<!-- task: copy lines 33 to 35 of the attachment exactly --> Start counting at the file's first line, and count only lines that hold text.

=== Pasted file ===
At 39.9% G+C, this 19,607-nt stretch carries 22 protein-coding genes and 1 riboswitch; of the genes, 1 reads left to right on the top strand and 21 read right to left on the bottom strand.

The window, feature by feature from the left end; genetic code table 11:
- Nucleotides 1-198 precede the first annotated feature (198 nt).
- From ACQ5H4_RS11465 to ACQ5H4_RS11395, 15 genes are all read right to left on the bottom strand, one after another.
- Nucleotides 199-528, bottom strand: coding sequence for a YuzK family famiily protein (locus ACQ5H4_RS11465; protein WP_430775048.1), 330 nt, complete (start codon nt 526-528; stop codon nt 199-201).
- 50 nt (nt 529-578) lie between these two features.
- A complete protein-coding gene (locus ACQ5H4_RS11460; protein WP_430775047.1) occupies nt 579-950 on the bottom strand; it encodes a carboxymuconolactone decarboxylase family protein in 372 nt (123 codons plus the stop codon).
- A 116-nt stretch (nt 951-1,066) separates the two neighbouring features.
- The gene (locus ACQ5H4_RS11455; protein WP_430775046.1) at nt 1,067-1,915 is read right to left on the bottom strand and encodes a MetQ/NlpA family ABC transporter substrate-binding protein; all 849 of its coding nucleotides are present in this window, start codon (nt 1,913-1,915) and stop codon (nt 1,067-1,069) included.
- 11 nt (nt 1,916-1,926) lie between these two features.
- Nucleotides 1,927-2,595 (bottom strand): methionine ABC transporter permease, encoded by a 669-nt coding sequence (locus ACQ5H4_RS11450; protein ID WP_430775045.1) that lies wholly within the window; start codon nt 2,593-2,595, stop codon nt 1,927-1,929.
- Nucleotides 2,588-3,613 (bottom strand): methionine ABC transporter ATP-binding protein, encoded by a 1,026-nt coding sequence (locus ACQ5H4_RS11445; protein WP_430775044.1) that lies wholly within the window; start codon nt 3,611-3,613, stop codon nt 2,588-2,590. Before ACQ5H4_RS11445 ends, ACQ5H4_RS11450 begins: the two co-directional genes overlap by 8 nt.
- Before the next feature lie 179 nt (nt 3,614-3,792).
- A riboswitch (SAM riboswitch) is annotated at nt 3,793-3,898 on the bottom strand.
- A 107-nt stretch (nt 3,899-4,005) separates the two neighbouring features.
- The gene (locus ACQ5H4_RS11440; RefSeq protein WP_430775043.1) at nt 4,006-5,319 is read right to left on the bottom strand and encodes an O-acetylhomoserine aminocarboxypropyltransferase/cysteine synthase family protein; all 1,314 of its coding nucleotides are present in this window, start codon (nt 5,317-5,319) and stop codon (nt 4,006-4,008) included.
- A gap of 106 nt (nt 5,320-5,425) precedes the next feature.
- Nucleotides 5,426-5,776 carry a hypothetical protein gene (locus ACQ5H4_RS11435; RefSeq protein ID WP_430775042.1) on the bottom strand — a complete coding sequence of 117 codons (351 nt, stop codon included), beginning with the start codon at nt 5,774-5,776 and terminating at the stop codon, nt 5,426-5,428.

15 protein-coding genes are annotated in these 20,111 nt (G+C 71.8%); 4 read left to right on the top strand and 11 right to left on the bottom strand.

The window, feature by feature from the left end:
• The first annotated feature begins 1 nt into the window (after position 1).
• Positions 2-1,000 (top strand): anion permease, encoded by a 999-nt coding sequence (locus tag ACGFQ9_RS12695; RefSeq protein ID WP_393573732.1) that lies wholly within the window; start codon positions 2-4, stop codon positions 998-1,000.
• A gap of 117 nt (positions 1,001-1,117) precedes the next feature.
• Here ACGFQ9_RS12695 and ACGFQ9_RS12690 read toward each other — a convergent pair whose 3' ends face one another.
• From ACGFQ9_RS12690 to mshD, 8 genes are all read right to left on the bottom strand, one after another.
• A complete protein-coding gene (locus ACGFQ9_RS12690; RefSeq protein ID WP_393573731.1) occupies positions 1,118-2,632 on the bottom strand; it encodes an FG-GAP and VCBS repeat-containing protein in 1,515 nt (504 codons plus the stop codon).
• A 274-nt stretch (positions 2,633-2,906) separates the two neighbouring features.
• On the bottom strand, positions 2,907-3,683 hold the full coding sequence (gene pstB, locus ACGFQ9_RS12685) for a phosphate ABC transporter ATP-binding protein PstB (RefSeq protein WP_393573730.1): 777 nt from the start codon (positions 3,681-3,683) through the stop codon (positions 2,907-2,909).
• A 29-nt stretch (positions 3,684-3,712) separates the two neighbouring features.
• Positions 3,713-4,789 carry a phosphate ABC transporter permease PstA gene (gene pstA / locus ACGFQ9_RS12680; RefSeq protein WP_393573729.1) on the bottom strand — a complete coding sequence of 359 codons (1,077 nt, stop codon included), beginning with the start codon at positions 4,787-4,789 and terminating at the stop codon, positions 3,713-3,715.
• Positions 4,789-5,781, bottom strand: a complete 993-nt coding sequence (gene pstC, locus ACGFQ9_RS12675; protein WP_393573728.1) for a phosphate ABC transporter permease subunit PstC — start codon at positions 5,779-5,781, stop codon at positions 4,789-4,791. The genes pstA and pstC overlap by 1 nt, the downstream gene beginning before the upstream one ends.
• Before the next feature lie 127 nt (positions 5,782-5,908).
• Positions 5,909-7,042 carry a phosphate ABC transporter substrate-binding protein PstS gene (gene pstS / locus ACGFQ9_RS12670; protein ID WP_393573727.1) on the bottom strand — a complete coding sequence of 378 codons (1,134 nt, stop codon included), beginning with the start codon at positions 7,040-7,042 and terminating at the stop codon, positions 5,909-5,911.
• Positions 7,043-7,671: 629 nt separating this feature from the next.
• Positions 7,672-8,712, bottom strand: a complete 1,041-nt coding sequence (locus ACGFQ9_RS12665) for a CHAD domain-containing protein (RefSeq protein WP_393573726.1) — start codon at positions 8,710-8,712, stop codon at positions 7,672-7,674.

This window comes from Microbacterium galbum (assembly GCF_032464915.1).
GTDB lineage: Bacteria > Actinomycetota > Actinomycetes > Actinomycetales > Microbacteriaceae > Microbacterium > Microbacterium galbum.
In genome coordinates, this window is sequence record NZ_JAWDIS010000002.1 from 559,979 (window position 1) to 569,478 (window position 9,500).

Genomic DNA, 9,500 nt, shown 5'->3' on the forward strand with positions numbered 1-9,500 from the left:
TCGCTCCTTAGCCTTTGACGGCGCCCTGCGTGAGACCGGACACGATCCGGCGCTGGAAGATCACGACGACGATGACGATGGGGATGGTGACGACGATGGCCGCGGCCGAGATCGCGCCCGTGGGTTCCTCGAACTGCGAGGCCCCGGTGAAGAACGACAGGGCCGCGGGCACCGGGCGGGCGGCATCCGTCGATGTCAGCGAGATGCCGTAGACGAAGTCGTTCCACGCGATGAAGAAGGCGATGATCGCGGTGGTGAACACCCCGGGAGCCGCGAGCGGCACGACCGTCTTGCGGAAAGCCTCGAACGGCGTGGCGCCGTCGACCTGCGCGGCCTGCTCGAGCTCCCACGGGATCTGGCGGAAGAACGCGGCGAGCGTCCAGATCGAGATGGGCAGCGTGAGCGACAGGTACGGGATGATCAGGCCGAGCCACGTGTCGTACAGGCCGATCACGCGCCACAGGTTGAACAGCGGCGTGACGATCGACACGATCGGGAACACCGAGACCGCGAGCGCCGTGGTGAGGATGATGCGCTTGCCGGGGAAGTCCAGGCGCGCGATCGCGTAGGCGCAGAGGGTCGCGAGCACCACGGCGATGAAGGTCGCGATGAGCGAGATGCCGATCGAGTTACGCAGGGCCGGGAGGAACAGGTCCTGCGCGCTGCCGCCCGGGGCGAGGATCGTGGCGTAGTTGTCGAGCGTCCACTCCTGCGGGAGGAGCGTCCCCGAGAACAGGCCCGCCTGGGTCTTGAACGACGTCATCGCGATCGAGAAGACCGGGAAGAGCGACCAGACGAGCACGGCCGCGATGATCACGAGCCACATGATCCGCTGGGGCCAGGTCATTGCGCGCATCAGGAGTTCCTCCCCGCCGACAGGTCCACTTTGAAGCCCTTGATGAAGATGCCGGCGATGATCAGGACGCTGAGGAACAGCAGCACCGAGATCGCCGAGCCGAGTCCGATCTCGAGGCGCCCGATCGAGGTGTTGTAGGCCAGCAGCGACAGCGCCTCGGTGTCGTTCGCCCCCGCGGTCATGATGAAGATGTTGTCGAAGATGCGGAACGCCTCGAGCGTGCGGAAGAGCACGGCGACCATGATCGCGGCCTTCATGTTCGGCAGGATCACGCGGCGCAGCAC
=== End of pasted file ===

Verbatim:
• Positions 5,909-7,042 carry a phosphate ABC transporter substrate-binding protein PstS gene (gene pstS / locus ACGFQ9_RS12670; protein ID WP_393573727.1) on the bottom strand — a complete coding sequence of 378 codons (1,134 nt, stop codon included), beginning with the start codon at positions 7,040-7,042 and terminating at the stop codon, positions 5,909-5,911.
• Positions 7,043-7,671: 629 nt separating this feature from the next.
• Positions 7,672-8,712, bottom strand: a complete 1,041-nt coding sequence (locus ACGFQ9_RS12665) for a CHAD domain-containing protein (RefSeq protein WP_393573726.1) — start codon at positions 8,710-8,712, stop codon at positions 7,672-7,674.